The city of Dallas has filed a lawsuit against the state’s Office of the Attorney General to keep the mayor’s public calendar out of public view. The three-page petition was submitted November 25 in Travis County. You’ll find it here, but there’s not much to it.
This stems from an open records request I submitted August 21, wanting to fact check Mayor Eric Johnson’s claim that he hadn’t talked to the chief of police while she abruptly left her post on medical leave. A few days later, Johnson announced his new gig as a partner at Locke Lord.
The city has released the calendars of public officials before. Interim City Attorney Christopher Caso’s 2019 slate went to a journalist just last month, for instance. But when I requested the mayor’s calendar, the city asked the Attorney General for an opinion on whether they had to give it up, sending a representative sample of the calendar to the state.
In asserting that it should be private, the City Attorney’s Office cited a previous open records ruling that said information can be withheld when it “would endanger the personal safety of public employees.” The office asked for the mayor’s calendar to be withheld in its entirety, including past events.
The AG disagreed on all fronts, ordering the calendar released in full. In doing so, it noted the city had redacted parts of its representative sample that it submitted to the state for review. That’s not the way it works. “We are unable to discern the nature of the redacted information,” the AG wrote, ordering the redacted information and all the rest of it be made public. Batting back the city’s safety argument, the AG rolled out its own case law, which concludes, “vague assertions of risk will not carry the day.”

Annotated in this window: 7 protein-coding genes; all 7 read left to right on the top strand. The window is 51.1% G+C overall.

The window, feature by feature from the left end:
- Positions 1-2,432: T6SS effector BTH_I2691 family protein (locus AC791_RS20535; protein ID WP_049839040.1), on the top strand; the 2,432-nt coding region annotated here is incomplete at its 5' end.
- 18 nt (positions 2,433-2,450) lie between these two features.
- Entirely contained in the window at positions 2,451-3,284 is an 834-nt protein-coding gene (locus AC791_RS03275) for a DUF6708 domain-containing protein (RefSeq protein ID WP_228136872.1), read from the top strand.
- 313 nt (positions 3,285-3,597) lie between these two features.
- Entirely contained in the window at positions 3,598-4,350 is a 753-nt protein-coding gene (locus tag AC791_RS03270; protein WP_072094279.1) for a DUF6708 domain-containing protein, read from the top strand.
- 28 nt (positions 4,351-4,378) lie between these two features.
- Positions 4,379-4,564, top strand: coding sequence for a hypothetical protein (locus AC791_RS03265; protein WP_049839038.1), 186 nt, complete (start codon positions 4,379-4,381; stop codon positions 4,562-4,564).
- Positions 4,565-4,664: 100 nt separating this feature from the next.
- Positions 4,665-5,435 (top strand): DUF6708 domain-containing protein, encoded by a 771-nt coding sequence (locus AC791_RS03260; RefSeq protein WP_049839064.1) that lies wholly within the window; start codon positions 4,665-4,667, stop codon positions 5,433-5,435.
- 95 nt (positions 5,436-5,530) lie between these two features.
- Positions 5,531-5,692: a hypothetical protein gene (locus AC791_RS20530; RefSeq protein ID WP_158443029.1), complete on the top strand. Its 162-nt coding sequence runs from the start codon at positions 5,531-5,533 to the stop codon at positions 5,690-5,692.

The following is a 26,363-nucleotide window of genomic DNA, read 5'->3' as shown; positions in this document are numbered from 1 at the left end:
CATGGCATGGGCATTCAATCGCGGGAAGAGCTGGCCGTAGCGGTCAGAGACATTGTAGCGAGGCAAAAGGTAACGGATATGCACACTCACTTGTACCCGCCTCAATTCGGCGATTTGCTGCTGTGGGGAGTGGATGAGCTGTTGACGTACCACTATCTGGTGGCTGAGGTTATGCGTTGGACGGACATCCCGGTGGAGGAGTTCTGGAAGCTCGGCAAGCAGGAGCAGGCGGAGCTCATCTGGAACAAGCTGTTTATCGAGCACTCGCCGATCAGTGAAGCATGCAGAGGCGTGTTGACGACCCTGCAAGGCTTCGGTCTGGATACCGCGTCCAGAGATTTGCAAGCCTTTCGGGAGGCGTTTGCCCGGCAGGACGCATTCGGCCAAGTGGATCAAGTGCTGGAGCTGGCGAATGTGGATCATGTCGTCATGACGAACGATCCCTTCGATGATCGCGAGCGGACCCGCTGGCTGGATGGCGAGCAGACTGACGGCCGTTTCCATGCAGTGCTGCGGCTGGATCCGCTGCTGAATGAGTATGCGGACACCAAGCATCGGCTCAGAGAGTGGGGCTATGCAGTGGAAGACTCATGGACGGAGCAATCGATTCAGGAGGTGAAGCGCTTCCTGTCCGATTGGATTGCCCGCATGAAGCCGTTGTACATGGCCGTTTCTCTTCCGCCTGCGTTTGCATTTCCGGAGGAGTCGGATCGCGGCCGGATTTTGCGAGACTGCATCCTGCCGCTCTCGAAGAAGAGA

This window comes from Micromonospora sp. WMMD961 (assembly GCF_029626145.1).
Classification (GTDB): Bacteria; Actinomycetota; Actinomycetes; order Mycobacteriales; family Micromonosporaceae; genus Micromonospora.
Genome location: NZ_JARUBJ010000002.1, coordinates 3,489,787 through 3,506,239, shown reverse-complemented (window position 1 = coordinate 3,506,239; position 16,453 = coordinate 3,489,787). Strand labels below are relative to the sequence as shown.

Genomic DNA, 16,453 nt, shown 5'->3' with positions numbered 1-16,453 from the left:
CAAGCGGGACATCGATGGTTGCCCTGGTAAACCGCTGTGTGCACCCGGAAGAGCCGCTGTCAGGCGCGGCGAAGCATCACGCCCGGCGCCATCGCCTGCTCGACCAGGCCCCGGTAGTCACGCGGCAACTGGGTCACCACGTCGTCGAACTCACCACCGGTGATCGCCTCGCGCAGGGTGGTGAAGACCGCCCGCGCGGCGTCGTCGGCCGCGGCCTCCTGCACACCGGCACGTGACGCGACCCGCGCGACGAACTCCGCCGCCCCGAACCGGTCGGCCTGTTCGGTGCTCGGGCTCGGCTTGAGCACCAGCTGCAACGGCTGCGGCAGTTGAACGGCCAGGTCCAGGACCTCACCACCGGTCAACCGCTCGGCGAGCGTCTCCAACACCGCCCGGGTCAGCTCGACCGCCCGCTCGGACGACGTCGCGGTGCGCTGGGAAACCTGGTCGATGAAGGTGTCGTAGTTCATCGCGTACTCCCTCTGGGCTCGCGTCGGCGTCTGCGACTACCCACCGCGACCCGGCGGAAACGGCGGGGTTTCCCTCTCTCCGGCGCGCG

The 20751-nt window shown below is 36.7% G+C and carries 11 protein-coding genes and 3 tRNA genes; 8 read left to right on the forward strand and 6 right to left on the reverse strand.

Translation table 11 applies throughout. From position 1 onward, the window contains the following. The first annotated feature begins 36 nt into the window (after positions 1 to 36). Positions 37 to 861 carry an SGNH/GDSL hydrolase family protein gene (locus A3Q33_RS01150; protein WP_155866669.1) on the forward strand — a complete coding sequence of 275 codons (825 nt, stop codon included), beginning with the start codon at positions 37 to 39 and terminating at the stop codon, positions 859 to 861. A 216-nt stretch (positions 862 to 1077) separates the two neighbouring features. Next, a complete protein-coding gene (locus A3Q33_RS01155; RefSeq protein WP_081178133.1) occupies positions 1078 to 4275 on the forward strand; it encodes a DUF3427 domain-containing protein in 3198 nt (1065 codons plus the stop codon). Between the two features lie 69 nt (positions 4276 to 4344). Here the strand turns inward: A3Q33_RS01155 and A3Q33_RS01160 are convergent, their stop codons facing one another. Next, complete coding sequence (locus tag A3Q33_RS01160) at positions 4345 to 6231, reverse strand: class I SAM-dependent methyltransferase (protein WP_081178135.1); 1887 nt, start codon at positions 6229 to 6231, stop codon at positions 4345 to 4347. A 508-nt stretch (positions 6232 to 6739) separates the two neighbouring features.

Usually when these rulings are issued, the agencies in question listen. Very rarely, we see them exercise their other option. That’s what we see here: the city headed to court to keep the calendar from disclosure.
Surely this would require a vote from City Council, right? Nope. The city charter allows our attorney to file suit without approval. I have asked Caso for comment. In particular, I’m curious whether the decision to sue was his office’s alone or if he came to it in consultation with Johnson or others at City Hall. The mayor’s office declined to comment. I’ll update if I hear from Caso.
If this is all a delay strategy, it is, unfortunately, a good one. (It also comes at the expense of the taxpayer.) Back in March, the city of Irving sued the AG’s office to keep under wraps some documents related to its incentive deal with McKesson. Nine months later, we’re still waiting on a resolution.